Coaching and meditation - Henley Business School
03 October 2017
Posted in by Dr Jonathan Passmore

The daily grind

Who has the time to slow down and be mindful?

We have so much to deal with; deadlines to meet, problems to solve, decisions to make. Who has the time to slow down and be mindful? Mindfulness practice involves meditation, but who in the modern world apart from the Dalai Lama has the time to meditate? Most people are seeking instant gratification; the ‘now fix’ for the i-culture.

Most people will have read about the growing interest in mindfulness, but while it’s a popular topic at dinner party conversations, behind the scenes the science of mindfulness offers a compelling case for board room executives to take the practice seriously as a tool to enhance both performance and wellbeing.

Mindfulness is an active state of consciously bringing our awareness, very purposefully, into the present moment. By doing so, we become fully attentive, with a very special kind of open attention. We learn to do this by training our brains to focus on something particular; it may be our breath, it may be sensations in the body, thoughts, feelings or sounds. Mindfulness offers many different exercises that practitioners can choose from in order to find a meditation practice that most suits them. We recognise we are all different, which is why different exercises are helpful for different people, from breathing meditation, to walking, sitting or even eating meditation.

When we meditate we may choose to pay attention to our breath as we inhale and exhale. When our mind wanders, as it tends to do, we gently bring it back to the next breath. Meditation is not about trying to get anywhere. It is about allowing yourself to be where you are and as you are, without judging yourself; the present moment is fundamental for learning, growing and changing. We can use the breath as our anchor as it is always there, always present, always with us from birth to death. By concentrating on it, we can refocus our mind to engage with the task at hand – not on what has happened or what may be about to happen, just on the now of ‘being’.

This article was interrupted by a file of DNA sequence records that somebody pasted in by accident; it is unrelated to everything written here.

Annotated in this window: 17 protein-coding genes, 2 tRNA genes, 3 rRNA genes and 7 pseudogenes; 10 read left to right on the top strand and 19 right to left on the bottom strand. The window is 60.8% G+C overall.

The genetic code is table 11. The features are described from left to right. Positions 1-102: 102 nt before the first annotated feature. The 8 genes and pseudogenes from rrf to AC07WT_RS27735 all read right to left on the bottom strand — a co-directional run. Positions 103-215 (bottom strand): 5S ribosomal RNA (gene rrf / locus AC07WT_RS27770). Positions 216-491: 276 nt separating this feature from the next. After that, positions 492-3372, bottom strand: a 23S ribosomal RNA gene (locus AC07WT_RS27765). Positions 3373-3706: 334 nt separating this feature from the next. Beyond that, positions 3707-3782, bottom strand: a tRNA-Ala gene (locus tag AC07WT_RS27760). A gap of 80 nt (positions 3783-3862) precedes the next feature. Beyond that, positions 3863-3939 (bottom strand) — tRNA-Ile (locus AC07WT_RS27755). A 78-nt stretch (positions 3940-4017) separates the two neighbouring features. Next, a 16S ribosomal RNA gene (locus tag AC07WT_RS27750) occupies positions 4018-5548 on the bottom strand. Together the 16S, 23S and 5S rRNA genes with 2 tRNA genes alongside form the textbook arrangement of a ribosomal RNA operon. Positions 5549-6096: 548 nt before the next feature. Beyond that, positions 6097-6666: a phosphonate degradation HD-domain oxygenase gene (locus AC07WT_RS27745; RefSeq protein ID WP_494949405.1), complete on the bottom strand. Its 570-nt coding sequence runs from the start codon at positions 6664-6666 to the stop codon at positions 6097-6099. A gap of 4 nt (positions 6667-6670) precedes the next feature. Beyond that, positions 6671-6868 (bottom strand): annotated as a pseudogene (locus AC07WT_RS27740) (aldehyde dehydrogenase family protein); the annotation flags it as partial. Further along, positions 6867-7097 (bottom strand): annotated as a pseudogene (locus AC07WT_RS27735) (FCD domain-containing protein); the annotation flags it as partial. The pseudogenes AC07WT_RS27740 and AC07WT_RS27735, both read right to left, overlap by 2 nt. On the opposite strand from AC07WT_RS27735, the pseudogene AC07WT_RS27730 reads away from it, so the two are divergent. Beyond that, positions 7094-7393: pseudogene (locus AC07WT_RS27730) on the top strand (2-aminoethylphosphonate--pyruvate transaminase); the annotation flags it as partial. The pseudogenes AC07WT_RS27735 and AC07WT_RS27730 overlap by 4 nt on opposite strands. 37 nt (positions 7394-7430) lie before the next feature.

Clients often don’t see mindfulness as relevant to the world of work or they see it as something that would detract from their busy schedule rather than enhance their performance. My own experience, as a psychologist, a corporate manager and a coach, is different. Mindfulness is not something that needs to be separated from your life, it is something that is best integrated into it – whatever you do, work or play, and whenever you do it, day or night.

To give just one example to illustrate this, when I work in London and often have to travel between office locations to meet coaching clients, I take the opportunity of the tube journey to meditate. I can be standing or sitting, in a crowded tube or a quiet one. But either way I can engage in a meditation that will ensure I feel more relaxed, more focused and am more effective for the next coaching meeting to come. Below is guidance on how to do this.